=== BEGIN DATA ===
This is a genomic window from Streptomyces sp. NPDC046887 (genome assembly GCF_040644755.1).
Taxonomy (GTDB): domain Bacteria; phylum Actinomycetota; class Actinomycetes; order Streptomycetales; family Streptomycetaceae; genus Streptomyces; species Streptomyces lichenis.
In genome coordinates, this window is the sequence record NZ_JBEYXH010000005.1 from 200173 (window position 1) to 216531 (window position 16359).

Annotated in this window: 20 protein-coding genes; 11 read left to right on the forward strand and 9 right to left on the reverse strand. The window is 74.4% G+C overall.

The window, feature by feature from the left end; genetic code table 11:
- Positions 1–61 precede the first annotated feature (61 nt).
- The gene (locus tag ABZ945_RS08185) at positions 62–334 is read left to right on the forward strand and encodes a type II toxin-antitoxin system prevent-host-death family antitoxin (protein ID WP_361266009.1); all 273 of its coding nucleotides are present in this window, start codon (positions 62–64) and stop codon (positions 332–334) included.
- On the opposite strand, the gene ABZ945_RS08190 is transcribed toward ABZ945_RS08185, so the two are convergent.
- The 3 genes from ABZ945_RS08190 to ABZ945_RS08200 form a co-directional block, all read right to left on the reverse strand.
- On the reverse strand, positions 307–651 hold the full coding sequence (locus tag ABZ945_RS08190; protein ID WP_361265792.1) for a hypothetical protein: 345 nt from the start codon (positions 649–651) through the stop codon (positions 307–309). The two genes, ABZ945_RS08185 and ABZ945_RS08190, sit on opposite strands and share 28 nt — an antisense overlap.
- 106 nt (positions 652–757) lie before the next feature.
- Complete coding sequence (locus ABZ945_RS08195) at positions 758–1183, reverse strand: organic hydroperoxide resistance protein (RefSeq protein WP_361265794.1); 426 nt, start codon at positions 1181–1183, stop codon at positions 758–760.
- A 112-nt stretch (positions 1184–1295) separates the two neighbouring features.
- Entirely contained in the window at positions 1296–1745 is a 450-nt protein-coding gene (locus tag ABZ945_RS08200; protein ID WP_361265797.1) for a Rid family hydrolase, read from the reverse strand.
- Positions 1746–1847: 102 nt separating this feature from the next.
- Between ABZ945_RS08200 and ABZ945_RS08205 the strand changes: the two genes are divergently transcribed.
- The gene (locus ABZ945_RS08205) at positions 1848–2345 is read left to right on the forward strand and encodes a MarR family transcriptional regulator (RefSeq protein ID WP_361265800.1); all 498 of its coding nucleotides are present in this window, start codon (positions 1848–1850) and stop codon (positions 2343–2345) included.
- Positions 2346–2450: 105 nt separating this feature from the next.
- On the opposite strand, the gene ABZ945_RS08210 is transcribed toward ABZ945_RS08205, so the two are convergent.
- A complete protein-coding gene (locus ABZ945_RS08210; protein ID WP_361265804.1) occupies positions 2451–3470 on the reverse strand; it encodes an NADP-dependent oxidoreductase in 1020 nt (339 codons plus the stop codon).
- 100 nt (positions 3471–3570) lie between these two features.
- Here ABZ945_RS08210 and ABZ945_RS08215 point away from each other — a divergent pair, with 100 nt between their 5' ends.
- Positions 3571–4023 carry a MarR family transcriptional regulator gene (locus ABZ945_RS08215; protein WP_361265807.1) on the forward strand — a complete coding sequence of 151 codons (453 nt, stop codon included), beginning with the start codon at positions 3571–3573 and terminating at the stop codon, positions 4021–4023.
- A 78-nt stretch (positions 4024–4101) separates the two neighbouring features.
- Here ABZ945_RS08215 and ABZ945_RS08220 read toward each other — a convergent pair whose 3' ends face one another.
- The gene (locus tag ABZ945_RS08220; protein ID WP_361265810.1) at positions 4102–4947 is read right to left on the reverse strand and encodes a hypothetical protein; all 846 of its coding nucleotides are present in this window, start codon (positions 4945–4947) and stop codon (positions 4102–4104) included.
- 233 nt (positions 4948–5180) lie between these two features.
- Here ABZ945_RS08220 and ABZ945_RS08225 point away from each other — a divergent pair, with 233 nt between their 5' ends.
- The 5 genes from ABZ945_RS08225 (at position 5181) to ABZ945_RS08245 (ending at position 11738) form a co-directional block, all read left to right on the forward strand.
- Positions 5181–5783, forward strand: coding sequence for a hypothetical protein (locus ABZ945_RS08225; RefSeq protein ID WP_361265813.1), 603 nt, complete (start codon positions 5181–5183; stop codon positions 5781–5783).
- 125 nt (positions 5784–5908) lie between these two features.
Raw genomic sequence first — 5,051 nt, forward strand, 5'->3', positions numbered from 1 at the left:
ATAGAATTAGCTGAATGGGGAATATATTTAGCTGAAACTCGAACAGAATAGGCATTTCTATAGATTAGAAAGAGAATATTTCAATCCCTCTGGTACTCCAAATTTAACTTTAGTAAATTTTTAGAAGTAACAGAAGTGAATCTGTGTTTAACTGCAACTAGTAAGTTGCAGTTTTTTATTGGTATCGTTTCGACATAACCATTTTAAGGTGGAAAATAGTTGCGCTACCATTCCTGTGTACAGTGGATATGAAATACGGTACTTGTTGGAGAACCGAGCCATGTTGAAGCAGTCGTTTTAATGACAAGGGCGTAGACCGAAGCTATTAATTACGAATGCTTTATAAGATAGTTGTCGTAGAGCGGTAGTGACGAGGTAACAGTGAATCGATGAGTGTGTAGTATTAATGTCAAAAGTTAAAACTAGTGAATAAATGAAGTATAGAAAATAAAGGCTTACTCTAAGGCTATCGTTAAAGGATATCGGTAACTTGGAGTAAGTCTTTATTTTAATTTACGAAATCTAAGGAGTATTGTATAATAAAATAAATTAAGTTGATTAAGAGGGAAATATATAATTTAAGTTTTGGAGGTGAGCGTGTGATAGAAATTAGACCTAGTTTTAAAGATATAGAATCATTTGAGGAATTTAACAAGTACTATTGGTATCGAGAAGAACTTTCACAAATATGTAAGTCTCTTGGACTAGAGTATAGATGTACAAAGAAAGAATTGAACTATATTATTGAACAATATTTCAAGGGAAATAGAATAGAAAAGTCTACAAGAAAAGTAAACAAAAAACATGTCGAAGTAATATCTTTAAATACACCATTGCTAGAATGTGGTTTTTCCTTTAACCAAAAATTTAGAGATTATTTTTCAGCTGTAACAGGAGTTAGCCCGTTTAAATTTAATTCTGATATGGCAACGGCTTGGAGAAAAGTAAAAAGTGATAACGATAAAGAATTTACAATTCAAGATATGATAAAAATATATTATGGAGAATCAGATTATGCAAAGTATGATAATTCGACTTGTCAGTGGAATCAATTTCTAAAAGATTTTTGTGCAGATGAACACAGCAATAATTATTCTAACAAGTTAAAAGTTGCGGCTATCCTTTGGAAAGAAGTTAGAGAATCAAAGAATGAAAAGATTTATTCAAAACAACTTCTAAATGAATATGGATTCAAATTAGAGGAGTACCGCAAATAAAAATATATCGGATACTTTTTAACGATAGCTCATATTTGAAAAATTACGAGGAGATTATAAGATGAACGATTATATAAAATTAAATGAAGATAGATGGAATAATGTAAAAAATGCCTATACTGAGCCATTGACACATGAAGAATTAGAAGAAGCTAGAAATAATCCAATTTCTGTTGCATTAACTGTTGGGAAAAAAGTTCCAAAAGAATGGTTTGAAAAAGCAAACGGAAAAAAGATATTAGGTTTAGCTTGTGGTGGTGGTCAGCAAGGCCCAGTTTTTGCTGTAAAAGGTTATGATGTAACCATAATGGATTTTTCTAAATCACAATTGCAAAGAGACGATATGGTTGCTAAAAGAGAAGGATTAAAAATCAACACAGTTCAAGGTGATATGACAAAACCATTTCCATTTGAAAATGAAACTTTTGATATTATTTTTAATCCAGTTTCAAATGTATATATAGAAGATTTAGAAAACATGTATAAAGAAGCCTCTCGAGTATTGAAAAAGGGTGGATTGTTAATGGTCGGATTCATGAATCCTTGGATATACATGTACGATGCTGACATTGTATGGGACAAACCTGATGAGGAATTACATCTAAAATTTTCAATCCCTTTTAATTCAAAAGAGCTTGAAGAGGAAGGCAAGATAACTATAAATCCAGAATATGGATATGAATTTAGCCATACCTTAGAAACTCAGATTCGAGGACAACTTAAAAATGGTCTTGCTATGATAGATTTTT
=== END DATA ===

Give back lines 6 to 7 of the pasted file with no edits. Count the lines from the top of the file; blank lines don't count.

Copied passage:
- Positions 1–61 precede the first annotated feature (61 nt).
- The gene (locus tag ABZ945_RS08185) at positions 62–334 is read left to right on the forward strand and encodes a type II toxin-antitoxin system prevent-host-death family antitoxin (protein ID WP_361266009.1); all 273 of its coding nucleotides are present in this window, start codon (positions 62–64) and stop codon (positions 332–334) included.